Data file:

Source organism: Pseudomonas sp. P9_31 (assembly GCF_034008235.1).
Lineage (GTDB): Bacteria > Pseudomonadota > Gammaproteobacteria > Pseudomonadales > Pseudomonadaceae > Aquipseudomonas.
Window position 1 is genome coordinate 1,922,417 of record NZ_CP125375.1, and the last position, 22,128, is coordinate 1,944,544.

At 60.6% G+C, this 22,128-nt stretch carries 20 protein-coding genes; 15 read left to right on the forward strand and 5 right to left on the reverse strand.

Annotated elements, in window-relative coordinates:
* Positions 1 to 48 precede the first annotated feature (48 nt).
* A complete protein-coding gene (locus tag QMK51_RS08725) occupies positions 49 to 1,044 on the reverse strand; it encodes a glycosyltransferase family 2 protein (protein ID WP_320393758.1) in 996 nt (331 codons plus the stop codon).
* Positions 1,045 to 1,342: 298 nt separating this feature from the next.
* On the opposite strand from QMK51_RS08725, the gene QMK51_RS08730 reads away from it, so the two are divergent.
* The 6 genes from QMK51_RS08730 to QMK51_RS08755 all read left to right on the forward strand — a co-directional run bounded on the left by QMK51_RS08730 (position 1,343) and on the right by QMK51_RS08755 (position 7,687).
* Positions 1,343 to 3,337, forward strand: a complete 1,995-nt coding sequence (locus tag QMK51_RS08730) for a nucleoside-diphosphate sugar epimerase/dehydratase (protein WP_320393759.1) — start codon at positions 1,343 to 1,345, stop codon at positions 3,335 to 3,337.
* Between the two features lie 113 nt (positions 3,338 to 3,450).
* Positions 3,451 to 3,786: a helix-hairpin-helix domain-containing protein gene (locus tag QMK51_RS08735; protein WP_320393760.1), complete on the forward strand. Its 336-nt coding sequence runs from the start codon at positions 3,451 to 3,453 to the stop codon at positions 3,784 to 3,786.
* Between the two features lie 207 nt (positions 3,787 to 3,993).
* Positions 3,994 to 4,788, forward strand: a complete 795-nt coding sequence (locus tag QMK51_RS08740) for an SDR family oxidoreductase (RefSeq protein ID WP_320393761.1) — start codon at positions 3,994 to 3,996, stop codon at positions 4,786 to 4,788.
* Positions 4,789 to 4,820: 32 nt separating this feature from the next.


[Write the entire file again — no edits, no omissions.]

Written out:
Source organism: Pseudomonas sp. P9_31 (assembly GCF_034008235.1).
Lineage (GTDB): Bacteria > Pseudomonadota > Gammaproteobacteria > Pseudomonadales > Pseudomonadaceae > Aquipseudomonas.
Window position 1 is genome coordinate 1,922,417 of record NZ_CP125375.1, and the last position, 22,128, is coordinate 1,944,544.

At 60.6% G+C, this 22,128-nt stretch carries 20 protein-coding genes; 15 read left to right on the forward strand and 5 right to left on the reverse strand.

Annotated elements, in window-relative coordinates:
* Positions 1 to 48 precede the first annotated feature (48 nt).
* A complete protein-coding gene (locus tag QMK51_RS08725) occupies positions 49 to 1,044 on the reverse strand; it encodes a glycosyltransferase family 2 protein (protein ID WP_320393758.1) in 996 nt (331 codons plus the stop codon).
* Positions 1,045 to 1,342: 298 nt separating this feature from the next.
* On the opposite strand from QMK51_RS08725, the gene QMK51_RS08730 reads away from it, so the two are divergent.
* The 6 genes from QMK51_RS08730 to QMK51_RS08755 all read left to right on the forward strand — a co-directional run bounded on the left by QMK51_RS08730 (position 1,343) and on the right by QMK51_RS08755 (position 7,687).
* Positions 1,343 to 3,337, forward strand: a complete 1,995-nt coding sequence (locus tag QMK51_RS08730) for a nucleoside-diphosphate sugar epimerase/dehydratase (protein WP_320393759.1) — start codon at positions 1,343 to 1,345, stop codon at positions 3,335 to 3,337.
* Between the two features lie 113 nt (positions 3,338 to 3,450).
* Positions 3,451 to 3,786: a helix-hairpin-helix domain-containing protein gene (locus tag QMK51_RS08735; protein WP_320393760.1), complete on the forward strand. Its 336-nt coding sequence runs from the start codon at positions 3,451 to 3,453 to the stop codon at positions 3,784 to 3,786.
* Between the two features lie 207 nt (positions 3,787 to 3,993).
* Positions 3,994 to 4,788, forward strand: a complete 795-nt coding sequence (locus tag QMK51_RS08740) for an SDR family oxidoreductase (RefSeq protein ID WP_320393761.1) — start codon at positions 3,994 to 3,996, stop codon at positions 4,786 to 4,788.
* Positions 4,789 to 4,820: 32 nt separating this feature from the next.